In sum, "taxing" the pollution resulting from widget production would not lead to increased prices in general or decreased output. Rather it would lead to higher prices for and reduced output of widgets, lower prices and reduced output of healthcare and increased output of other goods and services with no increase in prices. Think about this when you hear the partial equilibrium sound bites on the subject of taxing pollution on CNBC and from other glib media sources.

This is how I got hooked on economics rather than phonics!

Paul Kasriel is the recipient of the 2006 Lawrence R. Klein Award for Blue Chip Forecasting Accuracy



Paul Kasriel

Author: Paul Kasriel

Paul L. Kasriel
Director of Economic Research
The Northern Trust Company
Economic Research Department
Positive Economic Commentary
"The economics of what is, rather than what you might like it to be."
50 South LaSalle Street, Chicago, Illinois 60675

Paul Kasriel

Paul joined the economic research unit of The Northern Trust Company in 1986 as Vice President and Economist, being named Senior Vice President and Director of Economic Research in 2000. His economic and interest rate forecasts are used both internally and by clients. The accuracy of the Economic Research Department's forecasts has consistently been highly-ranked in the Blue Chip survey of about 50 forecasters over the years. To that point, Paul received the prestigious 2006 Lawrence R. Klein Award for having the most accurate economic forecast among the Blue Chip survey participants for the years 2002 through 2005. The accuracy of Paul's 2008 economic forecast was ranked in the top five of The Wall Street Journal survey panel of economists. In January 2009, The Wall Street Journal and Forbes cited Paul as one of the few who identified early on the formation of the housing bubble and foresaw the economic and financial market havoc that would ensue after the bubble inevitably burst. Through written commentaries containing his straightforward and often nonconsensus analysis of economic and financial market issues, Paul has developed a loyal following in the financial community. The Northern's economic website was listed as one of the top ten most interesting by The Wall Street Journal. Paul is the co-author of a book entitled Seven Indicators That Move Markets.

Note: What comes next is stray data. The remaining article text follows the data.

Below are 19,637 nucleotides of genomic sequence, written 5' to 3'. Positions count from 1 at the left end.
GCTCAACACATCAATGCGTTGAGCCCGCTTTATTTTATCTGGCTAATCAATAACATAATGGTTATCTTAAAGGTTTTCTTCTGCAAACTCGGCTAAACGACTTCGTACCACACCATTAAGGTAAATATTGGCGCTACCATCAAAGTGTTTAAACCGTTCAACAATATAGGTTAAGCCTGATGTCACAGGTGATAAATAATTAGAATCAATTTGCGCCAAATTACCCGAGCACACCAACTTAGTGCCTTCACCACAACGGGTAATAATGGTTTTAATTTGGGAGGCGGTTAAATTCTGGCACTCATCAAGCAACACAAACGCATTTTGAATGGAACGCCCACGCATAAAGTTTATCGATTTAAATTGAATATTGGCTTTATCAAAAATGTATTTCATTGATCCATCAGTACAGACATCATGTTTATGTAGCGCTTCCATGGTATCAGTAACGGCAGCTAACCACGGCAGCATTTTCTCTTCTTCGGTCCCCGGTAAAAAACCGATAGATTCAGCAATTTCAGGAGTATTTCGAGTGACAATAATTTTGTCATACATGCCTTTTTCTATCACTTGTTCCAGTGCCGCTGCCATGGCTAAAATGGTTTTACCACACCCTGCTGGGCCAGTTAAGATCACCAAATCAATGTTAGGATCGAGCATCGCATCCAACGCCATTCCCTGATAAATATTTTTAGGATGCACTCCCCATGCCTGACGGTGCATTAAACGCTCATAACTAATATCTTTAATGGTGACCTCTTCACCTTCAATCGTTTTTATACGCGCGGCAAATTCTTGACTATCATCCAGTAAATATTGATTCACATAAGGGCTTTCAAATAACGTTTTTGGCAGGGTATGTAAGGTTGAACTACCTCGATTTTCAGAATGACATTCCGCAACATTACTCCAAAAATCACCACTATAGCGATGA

Paul began his career as a research economist at the Federal Reserve Bank of Chicago. He has taught courses in finance at the DePaul University Kellstadt Graduate School of Business and at the Northwestern University Kellogg Graduate School of Management. Paul serves on the Economic Advisory Committee of the American Bankers Association.

The opinions expressed herein are those of the author and do not necessarily represent the views of The Northern Trust Company. The information herein is based on sources which The Northern Trust Company believes to be reliable, but we cannot warrant its accuracy or completeness. Such information is subject to change and is not intended to influence your investment decisions.